Oklahoma! OFF-BROADWAY REVIEWS

Photo: Cory Weaver
  • NY TIMES

  • Opening Night:
    June 25, 2015
    Closing:
    July 19, 2015

    Theater: Fisher Center for the Performing Arts / 60 Manor Ave Annandale-On-Hudson, NY 12504

    Synopsis: 

    More than seven decades after its wartime premiere, director Daniel Fish ("Rocket to the Moon," SummerScape 2005) invites us to experience "Oklahoma!" in an entirely new way—a revelatory chamber production where actors and audience come together as one community, sharing food, music, and song. Rodgers and Hammerstein’s first collaboration overturned the conventions of musical theater when it premiered in 1943, introducing an unprecedented depth of psychological realism to a form better known for light comic entertainment. Set in the Territory of Oklahoma in the years before statehood, this complex drama combines the sunny romance of farm girl Laurey Williams and cowboy Curly McClain with the darker story of a community rising up against a reviled outsider, Jud Fry. Like his contemporary Carlos Chávez, Richard Rodgers turned to folk sources to create a new national musical identity, in a score that includes many of his best-loved songs, including “Oh, What a Beautiful Mornin’,” “Many a New Day,” and “I Cain’t Say No.”Staged in the round with audience members seated at long tables and featuring new music arrangements for a six-piece band, this intimate "Oklahoma!" offers you the chance to experience Rodgers and Hammerstein’s exuberant, complex musical as if for the first time.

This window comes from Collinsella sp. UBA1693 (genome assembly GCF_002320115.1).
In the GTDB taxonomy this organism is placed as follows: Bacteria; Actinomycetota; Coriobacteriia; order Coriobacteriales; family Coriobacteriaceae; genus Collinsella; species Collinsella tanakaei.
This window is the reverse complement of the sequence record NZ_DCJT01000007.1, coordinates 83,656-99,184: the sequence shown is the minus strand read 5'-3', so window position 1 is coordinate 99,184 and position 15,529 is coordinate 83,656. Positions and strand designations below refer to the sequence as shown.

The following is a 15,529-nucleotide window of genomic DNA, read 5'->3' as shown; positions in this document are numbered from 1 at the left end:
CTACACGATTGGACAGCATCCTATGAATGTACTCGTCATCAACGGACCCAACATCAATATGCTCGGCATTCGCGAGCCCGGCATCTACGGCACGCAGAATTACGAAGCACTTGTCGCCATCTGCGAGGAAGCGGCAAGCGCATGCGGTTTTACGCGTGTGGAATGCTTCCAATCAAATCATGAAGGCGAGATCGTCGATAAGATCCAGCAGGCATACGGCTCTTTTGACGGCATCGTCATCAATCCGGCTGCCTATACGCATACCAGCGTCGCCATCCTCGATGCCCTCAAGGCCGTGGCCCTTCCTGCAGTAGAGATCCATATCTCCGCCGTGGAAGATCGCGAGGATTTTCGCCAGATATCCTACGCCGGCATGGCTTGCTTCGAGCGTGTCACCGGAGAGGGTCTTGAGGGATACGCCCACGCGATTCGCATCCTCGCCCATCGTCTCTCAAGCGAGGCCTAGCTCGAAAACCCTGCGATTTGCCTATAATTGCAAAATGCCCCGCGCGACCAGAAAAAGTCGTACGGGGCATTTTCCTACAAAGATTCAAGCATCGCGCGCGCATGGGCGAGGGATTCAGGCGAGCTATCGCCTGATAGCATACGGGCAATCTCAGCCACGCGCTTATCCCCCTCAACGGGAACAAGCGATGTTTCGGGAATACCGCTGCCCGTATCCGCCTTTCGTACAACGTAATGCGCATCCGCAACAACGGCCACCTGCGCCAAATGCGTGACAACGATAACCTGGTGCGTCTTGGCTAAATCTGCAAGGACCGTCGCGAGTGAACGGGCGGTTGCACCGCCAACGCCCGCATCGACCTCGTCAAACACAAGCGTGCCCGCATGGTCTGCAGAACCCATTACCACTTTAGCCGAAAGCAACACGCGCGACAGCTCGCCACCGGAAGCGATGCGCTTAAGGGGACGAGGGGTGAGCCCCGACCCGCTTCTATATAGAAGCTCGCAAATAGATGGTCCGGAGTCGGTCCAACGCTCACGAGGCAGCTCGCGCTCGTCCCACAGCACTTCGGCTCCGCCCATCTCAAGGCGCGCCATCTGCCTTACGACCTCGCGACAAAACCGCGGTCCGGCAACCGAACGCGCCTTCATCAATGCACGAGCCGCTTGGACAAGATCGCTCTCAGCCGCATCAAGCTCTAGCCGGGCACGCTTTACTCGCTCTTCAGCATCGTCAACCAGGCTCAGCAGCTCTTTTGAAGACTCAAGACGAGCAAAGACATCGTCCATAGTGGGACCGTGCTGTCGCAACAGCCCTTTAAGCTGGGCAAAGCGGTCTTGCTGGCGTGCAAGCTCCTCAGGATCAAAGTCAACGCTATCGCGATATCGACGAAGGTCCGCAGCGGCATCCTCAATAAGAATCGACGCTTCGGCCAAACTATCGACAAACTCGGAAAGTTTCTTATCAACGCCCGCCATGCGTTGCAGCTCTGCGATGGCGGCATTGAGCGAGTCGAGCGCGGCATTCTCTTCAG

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  • NEW YORK TIMES REVIEW OF Oklahoma!

    ‘Oklahoma!’ Preserves a Classic While Adding Punch

    Ben Brantley

    July 5, 2015: It’s a brash, fresh wind that’s sweepin’ down the plain of “Oklahoma!” these days, the kind that dispels mists and must. Daniel Fish’s vibrant, essential excavation of Rodgers and Hammerstein’s 1943 classic — which opened Thursday at the Richard B. Fisher Center for the Performing Arts at Bard College — asks that we listen with virgin ears to the show that changed the course of the Broadway musical. And what do we hear? Why, America singing, of course, in all its insolence and innocence, its optimism and anxiety, its gregariousness and its guardedness — America as it was, and is, and probably ever shall be. I caught the production’s second-night performance, on the eve of the Fourth of July, and it seemed as appropriate to the holiday as “The Nutcracker” does to the Christmas season. But the mood of Mr. Fisher’s ingeniously simple staging of this tale of cowboys in love and in conflict isn’t entirely celebratory, though the glittering, multicolored banners that hang over its rural town hall set might lead you to think so, not to mention the spread of jamboree-style food (chili, cornbread and lemonade) to which the audience is free to help itself. Yes, this “Oklahoma!” revels in the exhilaration of pioneers forging their identities in wide open spaces. But it also suggests — in ways that remain disarmingly subtle until it slides into sledgehammer bluntness at the end — that these good country people aren’t as frank with themselves as they think they are. And it reminds us that despite their reputations as robust sentimentalists, Rodgers and Hammerstein created deeply divided characters, with songs that shivered even as they soared.

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